Monday, September 12, 2011

Bridget Jones's Diary by Helen Fielding

Mark your calendars, here's an occasion where the movie is better than the book.

Not a lot. Just enough to not be a tie.

But that's not to say that the book isn't good, because it is. Sometimes? I'm not sure how to organize my thoughts here.


Okay, I've got it.

Things I liked:

I liked the honesty of the relationships between Bridget and her friends, like how Bridget's friend Jude stays with her boyfriend Vile Richard despite his vile-ness and all of her friends saying she'd be better off without him. We all have that friend: miserable but just can't let go for whatever reason.

And I liked the honesty of the relationships between Bridget and her family, and family friends-- like the unending parade of parties, picnics, and celebrations you're forced to attend, plastering a smile to your face. And Bridget, like all single women, are hounded with the same question by them all: When are you going to get married? I was only 14 when Arthur and Janet got married and even then I was getting "When's it going to be your turn?" Bridget really is the voice of single women everywhere, it's not an exaggeration.

Bridget's relationships with men are spot-on, as well: waiting for the phone to ring, checking 100 times to see if maybe you missed a call when you weren't paying attention, and the flirty first stages of getting together and the constant nagging doubts, "Does he really like me? Really? No, I mean, but really?"

And Fielding summed up the amount of work that goes into womanhood better than anyone or anything else I've ever seen:

6 p.m. Completely exhausted by entire day of date preparation. Being a woman is worse than being a farmer- there is so much harvesting and crop spraying to be done: legs to be waxed, underarms shaved, eyebrows plucked, feet pumiced, skin exfoliated and moisturized, spots cleansed, roots dyed, eyelashes tinted, nails filed, cellulite massaged, stomach muscles exercised. The whole performance is so highly tuned you only need to neglect it for a few days for the whole thing to go to seed. Sometimes I wonder what I would be like if left to revert to nature- with a full beard and handlebar mustache on each shin, Dennis Healey eyebrows, face a graveyard of dead skin cells, spots erupting, long curly fingernails like Struwwelpeter, blind as a bat and stupid runt of species as no contact lenses, flabby body flobbering around. Ugh, ugh. Is it any wonder girls have no confidence?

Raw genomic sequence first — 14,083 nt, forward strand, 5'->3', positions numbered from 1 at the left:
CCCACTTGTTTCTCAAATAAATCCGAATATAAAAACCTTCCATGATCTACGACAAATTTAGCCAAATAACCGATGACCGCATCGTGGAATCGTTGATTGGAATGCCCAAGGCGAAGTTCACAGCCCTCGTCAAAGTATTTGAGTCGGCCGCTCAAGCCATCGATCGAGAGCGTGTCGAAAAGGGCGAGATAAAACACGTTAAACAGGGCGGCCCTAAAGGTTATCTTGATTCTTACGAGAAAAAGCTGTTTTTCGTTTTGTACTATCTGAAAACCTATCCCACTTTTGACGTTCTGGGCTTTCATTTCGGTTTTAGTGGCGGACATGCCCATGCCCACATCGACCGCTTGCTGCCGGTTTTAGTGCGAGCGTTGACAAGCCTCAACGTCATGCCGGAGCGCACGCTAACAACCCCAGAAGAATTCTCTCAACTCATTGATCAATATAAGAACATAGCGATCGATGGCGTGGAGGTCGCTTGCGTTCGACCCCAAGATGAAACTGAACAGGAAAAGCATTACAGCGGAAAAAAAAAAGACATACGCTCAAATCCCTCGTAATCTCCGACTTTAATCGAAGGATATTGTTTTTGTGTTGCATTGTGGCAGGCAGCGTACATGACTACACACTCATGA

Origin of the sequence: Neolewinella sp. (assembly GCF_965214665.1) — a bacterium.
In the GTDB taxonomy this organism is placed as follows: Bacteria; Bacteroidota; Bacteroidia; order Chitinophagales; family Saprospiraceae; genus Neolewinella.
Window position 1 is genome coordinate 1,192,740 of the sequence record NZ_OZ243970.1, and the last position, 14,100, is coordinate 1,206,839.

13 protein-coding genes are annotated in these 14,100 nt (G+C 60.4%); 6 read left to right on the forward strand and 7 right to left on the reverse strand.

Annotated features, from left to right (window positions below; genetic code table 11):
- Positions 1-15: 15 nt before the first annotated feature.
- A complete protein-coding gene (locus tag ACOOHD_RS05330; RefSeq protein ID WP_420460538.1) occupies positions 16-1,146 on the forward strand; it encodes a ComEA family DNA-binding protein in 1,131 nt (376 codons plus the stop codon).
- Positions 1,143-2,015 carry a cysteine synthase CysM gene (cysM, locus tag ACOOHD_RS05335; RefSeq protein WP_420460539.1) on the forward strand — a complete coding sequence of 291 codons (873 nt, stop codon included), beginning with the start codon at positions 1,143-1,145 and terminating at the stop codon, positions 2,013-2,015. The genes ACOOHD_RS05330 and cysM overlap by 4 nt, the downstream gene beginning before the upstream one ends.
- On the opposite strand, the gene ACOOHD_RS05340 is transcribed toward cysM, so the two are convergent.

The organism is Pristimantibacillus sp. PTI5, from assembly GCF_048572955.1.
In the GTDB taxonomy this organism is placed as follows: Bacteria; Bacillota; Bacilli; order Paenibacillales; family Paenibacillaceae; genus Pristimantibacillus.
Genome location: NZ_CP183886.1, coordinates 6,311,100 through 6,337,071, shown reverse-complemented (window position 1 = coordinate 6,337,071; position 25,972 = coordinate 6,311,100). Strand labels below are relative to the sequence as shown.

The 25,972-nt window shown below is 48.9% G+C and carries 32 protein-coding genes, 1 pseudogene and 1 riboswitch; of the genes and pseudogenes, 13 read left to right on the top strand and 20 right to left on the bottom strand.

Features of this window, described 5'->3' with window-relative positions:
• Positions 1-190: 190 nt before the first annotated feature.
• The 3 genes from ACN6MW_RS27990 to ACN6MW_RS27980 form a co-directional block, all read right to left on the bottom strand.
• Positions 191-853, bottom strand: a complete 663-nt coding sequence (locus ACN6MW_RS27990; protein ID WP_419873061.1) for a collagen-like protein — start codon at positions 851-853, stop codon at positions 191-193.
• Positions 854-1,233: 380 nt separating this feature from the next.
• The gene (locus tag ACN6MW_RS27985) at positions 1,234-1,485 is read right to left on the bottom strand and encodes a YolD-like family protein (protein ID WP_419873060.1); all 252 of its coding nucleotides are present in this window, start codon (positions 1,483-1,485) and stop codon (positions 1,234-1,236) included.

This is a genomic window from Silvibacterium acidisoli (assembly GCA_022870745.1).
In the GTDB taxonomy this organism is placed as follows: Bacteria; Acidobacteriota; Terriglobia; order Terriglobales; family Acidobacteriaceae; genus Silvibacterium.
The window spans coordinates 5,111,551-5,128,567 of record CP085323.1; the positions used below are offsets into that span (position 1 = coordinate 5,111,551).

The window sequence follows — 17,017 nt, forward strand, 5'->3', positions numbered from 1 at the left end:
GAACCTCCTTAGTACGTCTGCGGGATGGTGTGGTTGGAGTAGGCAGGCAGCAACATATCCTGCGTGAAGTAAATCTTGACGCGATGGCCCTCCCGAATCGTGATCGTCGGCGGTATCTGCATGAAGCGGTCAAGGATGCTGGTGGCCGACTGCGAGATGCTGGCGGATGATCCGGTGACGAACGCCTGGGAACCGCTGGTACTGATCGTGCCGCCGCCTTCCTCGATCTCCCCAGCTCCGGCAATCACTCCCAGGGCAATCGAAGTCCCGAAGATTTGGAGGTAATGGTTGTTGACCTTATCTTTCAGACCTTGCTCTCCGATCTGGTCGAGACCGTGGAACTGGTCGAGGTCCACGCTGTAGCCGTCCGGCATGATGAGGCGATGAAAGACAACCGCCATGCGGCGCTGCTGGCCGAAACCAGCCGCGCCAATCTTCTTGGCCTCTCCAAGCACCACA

How right is that? She's inside my head.

Also inside my head, and also a little inside Mia's from The Princess Diaries head (the novels, not the movies), Bridget thinks it's hot when boys get authoritative-- and Lord, ain't it the truth. Whew.

Thing I mostly liked but really sort of didn't:

The deal with Bridget's weight. This is delicate because Bridget's obsession and confusion and struggle and up, down, up up up up, down, up, down, down, up up up up, down, up, down, down, down dance with the scale are all deeply realistic, the amount of weight being talked about (and sneered about) is paltry. Bridget spends the book at about 125 pounds and is fixated on losing 6.

And I know when you're slender and always have been that those few pounds really seem to make a difference but we need to collectively, as a world, start getting realistic about numbers. Nobody, no matter how cruel, will say about 123 pound woman that's over 5 feet tall, "I thought you said she was thin." This is the kind of thing that fuels eating disorders and shouldn't be portrayed as "normal", like everywoman Bridget Jones.

To rectify this situation with myself I mentally added 30 pounds to each of the weights Bridget claimed. Made me feel much better.

Things I didn't like:

Certain elements of the story bothered me. In fact, the worst subplot of them all was excluded from the movie and the movie was the better for it, it was just too, too unrealistic.

I also didn't like some of the style Fielding used for Bridget's writings, at times it felt far too slangy...but then, I was never the type to doodle or shorthand in my own diaries, and it grated me in The Princess Diaries, too. That's probably just a personal thing...

And I wasn't a fan of Mark Darcy's part in the book, I think his character was also handled better by the movie. While I liked how he loved Bridget all along, flaws and all, he was colder in the book, and when he comes through for her in the end it seems to almost come out of nowhere. Especially what he goes through for her before they're even properly dating! Not kidding, he goes to Portugal. I felt like a queen when Herbert once stopped at Wawa for me on his way to my house and he didn't have to go a foot out of his way to do it. AND we were dating at the time.

Another thing, that was a complete surprise, was the confrontation (read: fight) between Mark and Daniel doesn't happen in the book. That was surprising. Maybe it's in the following books, I don't know, I'm just saying that it doesn't happen in this book. And I was disappointed.

In the end, it's a good book-- a light, entertaining read with genuine heart and solid writing.

3 stars out of 5.

See Blauthor, Blauthor! for more of my reviews.

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